Some sources claim the owners of the restaurant became alarmed when their dog returned home that night without Kremers and Froon. Froon's parents stopped receiving text messages, which both women had been sending to their families daily. On the morning of 2 April, the women missed an appointment with a local guide.[14] On 6 April, their parents arrived in Panama along with police, dog units, and detectives from the Netherlands to conduct a full-scale search of the forests for ten days. The parents offered a US$30,000 reward for any information leading to the whereabouts of Kremers and Froon.[15]

Discovery of backpack[edit]

Ten weeks later, on 14 June, a local woman turned in Froon's blue backpack, which she reported finding by a riverbank[16] near her village of Alto Romero, in the Bocas del Toro Province. The backpack contained two pairs of sunglasses, US$83 in cash, Froon's passport, a water bottle, Froon's camera, two bras, and the women's phones – in good condition.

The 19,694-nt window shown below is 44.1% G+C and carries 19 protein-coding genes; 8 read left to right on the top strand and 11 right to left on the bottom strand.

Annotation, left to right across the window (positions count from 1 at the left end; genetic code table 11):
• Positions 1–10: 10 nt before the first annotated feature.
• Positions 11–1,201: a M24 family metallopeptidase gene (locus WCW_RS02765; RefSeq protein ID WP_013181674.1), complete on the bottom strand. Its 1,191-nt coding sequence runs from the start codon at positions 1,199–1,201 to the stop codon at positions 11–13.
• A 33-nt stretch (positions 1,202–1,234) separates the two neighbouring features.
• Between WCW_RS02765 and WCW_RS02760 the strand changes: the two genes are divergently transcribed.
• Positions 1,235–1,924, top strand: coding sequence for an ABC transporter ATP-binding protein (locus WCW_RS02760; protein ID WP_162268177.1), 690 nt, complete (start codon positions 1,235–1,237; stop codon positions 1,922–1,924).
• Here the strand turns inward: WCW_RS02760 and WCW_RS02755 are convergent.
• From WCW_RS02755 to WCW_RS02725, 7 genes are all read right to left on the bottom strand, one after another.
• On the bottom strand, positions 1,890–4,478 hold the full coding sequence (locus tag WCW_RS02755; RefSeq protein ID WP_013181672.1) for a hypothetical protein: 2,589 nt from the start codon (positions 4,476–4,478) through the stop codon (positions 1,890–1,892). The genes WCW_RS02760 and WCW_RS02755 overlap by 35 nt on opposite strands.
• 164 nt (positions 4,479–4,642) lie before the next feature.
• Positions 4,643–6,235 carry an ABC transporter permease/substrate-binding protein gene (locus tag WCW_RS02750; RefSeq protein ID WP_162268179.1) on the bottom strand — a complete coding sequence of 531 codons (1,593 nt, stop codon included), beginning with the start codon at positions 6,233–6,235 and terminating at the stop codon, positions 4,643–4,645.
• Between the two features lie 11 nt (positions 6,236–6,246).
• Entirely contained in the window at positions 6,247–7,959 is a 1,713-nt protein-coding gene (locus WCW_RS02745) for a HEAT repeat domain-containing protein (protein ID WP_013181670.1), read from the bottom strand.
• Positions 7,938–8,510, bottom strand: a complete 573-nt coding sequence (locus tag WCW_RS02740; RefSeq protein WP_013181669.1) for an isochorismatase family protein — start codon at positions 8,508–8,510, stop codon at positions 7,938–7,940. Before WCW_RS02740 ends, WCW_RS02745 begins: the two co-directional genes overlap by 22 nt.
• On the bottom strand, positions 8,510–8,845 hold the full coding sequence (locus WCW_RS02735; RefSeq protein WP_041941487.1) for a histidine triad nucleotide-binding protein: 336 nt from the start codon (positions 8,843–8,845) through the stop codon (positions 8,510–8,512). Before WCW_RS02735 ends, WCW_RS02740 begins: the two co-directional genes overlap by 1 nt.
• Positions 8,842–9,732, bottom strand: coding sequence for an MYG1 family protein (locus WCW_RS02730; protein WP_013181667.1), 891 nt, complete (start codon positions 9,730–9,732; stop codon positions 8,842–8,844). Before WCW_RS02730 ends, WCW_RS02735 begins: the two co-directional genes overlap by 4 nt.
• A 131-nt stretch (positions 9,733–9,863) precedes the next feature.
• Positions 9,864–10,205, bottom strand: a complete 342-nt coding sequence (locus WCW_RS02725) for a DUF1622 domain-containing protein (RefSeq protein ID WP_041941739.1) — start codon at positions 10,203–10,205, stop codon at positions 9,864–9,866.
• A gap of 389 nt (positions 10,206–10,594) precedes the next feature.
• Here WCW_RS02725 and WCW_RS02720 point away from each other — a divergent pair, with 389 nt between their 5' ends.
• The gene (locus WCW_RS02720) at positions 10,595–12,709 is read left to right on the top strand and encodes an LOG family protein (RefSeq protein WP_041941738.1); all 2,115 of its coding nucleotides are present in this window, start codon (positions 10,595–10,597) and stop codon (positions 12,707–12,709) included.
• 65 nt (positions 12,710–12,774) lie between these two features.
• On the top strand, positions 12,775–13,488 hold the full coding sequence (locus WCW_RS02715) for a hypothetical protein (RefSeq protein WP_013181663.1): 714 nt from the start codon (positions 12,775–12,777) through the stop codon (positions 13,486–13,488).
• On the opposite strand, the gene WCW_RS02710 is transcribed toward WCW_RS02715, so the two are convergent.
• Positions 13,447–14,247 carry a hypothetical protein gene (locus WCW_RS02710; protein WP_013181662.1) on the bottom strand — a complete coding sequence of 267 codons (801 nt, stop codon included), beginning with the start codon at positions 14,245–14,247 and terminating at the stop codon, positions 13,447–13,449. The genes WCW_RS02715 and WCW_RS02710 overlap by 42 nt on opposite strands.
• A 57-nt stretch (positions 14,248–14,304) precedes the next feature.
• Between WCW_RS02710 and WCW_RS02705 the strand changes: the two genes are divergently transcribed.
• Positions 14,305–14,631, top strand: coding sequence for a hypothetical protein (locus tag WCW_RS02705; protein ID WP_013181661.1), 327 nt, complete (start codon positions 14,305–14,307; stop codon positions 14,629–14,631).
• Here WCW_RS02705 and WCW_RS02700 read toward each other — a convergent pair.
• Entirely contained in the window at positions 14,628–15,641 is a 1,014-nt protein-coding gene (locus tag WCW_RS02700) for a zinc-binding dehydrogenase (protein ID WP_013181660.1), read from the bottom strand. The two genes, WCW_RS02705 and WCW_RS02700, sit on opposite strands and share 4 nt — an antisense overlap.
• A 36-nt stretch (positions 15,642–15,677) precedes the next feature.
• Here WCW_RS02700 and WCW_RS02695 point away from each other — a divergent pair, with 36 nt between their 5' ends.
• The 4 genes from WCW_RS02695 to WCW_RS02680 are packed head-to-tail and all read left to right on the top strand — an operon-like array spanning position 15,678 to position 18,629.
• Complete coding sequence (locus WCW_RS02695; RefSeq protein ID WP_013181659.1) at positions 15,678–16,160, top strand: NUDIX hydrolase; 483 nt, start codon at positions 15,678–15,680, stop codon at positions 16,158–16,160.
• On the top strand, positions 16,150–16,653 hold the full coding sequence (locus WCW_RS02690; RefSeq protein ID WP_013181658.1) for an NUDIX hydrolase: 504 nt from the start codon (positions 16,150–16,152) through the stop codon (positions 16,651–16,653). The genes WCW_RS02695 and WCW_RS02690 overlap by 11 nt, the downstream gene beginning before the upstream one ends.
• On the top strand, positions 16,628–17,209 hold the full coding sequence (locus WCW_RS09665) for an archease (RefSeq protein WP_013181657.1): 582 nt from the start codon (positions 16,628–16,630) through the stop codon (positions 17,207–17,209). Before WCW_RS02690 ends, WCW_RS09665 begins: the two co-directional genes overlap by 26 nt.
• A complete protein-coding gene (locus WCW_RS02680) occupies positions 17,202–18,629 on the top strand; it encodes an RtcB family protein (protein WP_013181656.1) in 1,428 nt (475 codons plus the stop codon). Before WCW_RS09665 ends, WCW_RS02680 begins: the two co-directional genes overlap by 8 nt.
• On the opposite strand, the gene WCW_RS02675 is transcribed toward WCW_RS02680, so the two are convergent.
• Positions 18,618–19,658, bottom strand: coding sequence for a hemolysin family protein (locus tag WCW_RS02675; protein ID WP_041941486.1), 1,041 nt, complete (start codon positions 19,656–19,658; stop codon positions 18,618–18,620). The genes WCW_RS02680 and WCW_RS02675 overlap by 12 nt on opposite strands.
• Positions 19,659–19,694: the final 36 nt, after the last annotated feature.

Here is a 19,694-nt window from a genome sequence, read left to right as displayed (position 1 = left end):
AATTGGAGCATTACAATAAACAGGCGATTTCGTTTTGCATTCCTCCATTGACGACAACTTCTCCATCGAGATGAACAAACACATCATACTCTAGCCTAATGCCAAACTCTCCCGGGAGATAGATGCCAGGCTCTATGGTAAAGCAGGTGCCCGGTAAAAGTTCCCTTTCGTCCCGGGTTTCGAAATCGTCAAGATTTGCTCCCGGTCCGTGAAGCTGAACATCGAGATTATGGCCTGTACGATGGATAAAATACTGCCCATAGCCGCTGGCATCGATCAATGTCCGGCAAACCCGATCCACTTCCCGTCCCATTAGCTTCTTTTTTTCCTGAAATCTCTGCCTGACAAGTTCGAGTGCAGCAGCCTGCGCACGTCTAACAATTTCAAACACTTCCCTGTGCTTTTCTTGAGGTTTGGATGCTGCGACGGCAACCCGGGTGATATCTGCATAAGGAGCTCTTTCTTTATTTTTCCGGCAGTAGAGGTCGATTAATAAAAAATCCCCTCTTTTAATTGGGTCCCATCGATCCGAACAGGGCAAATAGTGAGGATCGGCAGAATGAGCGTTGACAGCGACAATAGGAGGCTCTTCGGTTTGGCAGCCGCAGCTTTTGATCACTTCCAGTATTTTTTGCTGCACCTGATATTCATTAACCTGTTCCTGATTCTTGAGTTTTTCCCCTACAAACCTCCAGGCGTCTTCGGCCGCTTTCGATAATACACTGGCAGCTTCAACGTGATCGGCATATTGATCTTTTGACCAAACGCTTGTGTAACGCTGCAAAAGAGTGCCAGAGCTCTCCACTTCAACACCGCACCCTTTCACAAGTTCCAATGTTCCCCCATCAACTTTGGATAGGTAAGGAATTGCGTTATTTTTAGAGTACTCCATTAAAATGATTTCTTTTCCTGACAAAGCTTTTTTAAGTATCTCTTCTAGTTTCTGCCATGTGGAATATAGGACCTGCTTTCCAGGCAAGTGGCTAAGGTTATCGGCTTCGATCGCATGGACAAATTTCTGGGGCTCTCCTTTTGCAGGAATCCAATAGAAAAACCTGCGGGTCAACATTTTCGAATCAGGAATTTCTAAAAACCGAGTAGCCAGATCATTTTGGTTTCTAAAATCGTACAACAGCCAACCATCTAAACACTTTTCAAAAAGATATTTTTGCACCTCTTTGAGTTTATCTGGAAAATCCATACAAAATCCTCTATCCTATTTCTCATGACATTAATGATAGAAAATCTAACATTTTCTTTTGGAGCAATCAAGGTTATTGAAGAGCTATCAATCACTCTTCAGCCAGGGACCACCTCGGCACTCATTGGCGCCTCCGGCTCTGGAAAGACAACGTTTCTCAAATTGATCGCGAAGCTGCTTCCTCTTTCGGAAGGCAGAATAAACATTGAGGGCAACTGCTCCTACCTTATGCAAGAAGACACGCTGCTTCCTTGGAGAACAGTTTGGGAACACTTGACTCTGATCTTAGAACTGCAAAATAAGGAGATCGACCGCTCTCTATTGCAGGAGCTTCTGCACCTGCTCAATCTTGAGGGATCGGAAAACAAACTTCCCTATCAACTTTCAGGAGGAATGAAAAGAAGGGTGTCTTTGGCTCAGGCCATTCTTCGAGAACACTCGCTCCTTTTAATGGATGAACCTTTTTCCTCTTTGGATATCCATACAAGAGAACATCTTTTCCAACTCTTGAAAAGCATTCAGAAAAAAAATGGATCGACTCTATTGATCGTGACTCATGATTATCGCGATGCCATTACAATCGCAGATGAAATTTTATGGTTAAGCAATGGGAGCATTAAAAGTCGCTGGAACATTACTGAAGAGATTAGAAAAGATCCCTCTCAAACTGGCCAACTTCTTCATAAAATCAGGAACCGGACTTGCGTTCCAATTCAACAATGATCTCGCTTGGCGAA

The women's phones showed that just hours after the beginning of their hike, someone dialed 112 (international emergency number in use in Panama) and 9-1-1 (the emergency number in Panama).[17][15] The first distress call attempt was made by Kremers' iPhone at 16:39 and, shortly after that, another attempt was made from Froon's Samsung Galaxy at 16:51, but none of the calls got through due to lack of reception in the area. None of the subsequent call attempts ever managed to go through, either.